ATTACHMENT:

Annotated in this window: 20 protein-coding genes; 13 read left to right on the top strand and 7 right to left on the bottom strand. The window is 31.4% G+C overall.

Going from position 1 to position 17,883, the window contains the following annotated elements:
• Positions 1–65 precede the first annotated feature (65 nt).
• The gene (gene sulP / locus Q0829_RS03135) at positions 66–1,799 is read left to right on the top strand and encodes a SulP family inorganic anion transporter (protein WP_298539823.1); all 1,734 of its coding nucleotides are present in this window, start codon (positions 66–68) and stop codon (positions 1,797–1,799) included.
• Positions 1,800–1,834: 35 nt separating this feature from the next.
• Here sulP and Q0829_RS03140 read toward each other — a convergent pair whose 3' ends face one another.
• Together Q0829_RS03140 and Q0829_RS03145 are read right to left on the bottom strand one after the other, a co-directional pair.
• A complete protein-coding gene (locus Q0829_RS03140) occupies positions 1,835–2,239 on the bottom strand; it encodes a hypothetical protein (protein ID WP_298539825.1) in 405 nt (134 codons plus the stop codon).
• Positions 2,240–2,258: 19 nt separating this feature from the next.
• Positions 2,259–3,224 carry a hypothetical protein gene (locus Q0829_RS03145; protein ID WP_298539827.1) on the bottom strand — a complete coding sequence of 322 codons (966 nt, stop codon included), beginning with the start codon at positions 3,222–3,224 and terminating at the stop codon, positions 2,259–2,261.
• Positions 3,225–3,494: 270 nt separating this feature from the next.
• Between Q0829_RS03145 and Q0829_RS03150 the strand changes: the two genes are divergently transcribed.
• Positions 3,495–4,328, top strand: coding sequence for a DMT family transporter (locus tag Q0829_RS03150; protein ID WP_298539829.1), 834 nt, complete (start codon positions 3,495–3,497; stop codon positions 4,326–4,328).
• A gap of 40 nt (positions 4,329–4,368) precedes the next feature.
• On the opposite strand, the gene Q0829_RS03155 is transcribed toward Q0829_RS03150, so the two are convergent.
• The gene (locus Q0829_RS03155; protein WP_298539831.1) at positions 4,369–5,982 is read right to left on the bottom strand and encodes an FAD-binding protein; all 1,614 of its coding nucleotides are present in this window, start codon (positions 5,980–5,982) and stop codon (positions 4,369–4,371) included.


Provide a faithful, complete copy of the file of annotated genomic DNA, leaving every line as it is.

Annotated in this window: 20 protein-coding genes; 13 read left to right on the top strand and 7 right to left on the bottom strand. The window is 31.4% G+C overall.

Going from position 1 to position 17,883, the window contains the following annotated elements:
• Positions 1–65 precede the first annotated feature (65 nt).
• The gene (gene sulP / locus Q0829_RS03135) at positions 66–1,799 is read left to right on the top strand and encodes a SulP family inorganic anion transporter (protein WP_298539823.1); all 1,734 of its coding nucleotides are present in this window, start codon (positions 66–68) and stop codon (positions 1,797–1,799) included.
• Positions 1,800–1,834: 35 nt separating this feature from the next.
• Here sulP and Q0829_RS03140 read toward each other — a convergent pair whose 3' ends face one another.
• Together Q0829_RS03140 and Q0829_RS03145 are read right to left on the bottom strand one after the other, a co-directional pair.
• A complete protein-coding gene (locus Q0829_RS03140) occupies positions 1,835–2,239 on the bottom strand; it encodes a hypothetical protein (protein ID WP_298539825.1) in 405 nt (134 codons plus the stop codon).
• Positions 2,240–2,258: 19 nt separating this feature from the next.
• Positions 2,259–3,224 carry a hypothetical protein gene (locus Q0829_RS03145; protein ID WP_298539827.1) on the bottom strand — a complete coding sequence of 322 codons (966 nt, stop codon included), beginning with the start codon at positions 3,222–3,224 and terminating at the stop codon, positions 2,259–2,261.
• Positions 3,225–3,494: 270 nt separating this feature from the next.
• Between Q0829_RS03145 and Q0829_RS03150 the strand changes: the two genes are divergently transcribed.
• Positions 3,495–4,328, top strand: coding sequence for a DMT family transporter (locus tag Q0829_RS03150; protein ID WP_298539829.1), 834 nt, complete (start codon positions 3,495–3,497; stop codon positions 4,326–4,328).
• A gap of 40 nt (positions 4,329–4,368) precedes the next feature.
• On the opposite strand, the gene Q0829_RS03155 is transcribed toward Q0829_RS03150, so the two are convergent.
• The gene (locus Q0829_RS03155; protein WP_298539831.1) at positions 4,369–5,982 is read right to left on the bottom strand and encodes an FAD-binding protein; all 1,614 of its coding nucleotides are present in this window, start codon (positions 5,980–5,982) and stop codon (positions 4,369–4,371) included.